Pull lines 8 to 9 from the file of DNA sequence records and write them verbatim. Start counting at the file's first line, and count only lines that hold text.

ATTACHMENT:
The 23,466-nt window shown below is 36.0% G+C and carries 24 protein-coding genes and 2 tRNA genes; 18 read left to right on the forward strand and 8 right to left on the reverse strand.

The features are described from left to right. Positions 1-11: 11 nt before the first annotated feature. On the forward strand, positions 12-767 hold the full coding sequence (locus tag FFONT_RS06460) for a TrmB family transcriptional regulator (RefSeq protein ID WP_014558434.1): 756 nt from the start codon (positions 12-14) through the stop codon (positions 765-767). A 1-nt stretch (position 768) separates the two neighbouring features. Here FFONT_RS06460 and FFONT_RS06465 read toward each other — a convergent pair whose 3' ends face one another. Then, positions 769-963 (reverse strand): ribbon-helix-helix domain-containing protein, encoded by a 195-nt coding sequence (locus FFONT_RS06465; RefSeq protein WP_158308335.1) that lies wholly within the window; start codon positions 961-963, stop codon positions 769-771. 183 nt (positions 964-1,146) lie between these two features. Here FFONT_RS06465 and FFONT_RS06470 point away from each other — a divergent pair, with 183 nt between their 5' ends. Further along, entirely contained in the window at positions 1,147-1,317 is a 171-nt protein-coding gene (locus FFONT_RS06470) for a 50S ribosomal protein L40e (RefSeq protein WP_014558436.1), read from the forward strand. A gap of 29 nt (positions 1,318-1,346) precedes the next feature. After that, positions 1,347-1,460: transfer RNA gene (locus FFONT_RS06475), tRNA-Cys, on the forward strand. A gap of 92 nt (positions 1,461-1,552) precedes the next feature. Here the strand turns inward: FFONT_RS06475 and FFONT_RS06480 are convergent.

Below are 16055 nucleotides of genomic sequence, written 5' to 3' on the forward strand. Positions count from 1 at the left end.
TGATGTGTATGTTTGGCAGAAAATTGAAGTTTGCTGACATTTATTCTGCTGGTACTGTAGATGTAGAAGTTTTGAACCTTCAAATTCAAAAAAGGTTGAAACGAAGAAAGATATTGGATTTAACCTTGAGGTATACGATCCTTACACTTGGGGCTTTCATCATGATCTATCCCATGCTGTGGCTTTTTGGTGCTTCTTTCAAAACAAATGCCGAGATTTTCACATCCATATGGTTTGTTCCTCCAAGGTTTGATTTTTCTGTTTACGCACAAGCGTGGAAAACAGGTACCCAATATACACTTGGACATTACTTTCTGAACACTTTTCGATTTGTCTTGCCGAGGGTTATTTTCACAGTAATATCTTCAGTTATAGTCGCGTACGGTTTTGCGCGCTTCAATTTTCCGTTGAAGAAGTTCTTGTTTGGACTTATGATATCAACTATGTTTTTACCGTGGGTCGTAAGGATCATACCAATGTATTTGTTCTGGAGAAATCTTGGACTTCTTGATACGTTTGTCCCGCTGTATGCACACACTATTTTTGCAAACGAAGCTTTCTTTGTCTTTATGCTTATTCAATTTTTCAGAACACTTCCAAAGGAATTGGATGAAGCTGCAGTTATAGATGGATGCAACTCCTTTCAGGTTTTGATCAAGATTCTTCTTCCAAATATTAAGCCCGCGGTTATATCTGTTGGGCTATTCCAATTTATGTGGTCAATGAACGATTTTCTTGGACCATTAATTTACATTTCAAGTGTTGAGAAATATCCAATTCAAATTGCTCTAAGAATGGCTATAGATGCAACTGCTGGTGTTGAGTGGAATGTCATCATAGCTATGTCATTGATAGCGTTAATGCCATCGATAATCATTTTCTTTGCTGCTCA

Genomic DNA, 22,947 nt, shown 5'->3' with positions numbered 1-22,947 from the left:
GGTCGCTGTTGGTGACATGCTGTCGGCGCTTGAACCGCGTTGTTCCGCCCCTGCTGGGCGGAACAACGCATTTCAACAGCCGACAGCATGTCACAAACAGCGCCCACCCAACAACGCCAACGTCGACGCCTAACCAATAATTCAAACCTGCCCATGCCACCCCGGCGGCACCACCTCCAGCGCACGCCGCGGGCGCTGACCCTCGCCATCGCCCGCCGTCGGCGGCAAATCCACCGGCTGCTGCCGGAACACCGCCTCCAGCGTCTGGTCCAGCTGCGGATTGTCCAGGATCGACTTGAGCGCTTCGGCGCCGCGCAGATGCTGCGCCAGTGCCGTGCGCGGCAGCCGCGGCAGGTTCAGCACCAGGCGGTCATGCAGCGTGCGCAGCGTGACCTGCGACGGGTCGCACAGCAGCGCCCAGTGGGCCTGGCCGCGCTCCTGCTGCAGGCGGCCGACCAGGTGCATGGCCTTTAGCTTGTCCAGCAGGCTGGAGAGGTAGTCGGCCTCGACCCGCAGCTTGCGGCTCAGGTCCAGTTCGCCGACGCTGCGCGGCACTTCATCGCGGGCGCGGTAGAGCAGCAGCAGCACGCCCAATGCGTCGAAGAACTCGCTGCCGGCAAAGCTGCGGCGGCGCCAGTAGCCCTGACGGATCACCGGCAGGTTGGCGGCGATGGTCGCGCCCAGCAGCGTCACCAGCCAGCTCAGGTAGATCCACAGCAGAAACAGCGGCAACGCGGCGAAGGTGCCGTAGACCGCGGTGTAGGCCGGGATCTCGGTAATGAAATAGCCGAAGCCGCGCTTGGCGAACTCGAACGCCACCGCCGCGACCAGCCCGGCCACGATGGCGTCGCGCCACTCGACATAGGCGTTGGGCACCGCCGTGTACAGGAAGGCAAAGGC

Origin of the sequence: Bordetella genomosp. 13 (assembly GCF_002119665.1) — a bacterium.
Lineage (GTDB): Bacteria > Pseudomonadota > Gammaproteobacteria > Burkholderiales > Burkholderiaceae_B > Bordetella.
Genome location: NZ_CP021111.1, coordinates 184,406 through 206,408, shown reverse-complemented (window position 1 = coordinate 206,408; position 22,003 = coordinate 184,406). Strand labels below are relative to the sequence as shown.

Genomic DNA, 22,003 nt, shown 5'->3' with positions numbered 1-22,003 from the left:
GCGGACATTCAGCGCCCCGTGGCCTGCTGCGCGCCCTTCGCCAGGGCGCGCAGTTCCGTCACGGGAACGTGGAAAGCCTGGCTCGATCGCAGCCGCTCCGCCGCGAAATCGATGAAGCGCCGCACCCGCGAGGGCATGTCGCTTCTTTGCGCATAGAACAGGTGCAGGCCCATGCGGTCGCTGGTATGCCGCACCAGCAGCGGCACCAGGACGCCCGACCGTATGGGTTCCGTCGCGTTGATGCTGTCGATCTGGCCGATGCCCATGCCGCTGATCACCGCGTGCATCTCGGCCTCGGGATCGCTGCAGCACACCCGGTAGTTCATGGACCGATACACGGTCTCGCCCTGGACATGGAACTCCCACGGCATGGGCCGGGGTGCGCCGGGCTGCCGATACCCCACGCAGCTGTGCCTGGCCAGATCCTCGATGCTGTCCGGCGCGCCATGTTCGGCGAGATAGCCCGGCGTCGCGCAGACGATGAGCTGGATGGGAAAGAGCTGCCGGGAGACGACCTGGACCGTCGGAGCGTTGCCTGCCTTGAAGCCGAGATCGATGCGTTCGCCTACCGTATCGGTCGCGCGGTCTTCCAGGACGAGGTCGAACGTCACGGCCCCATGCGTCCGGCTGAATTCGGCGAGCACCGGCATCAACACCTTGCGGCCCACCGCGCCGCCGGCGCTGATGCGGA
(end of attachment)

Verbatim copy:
Lineage (GTDB): Bacteria > Pseudomonadota > Gammaproteobacteria > Burkholderiales > Burkholderiaceae_B > Bordetella.
Genome location: NZ_CP021111.1, coordinates 184,406 through 206,408, shown reverse-complemented (window position 1 = coordinate 206,408; position 22,003 = coordinate 184,406). Strand labels below are relative to the sequence as shown.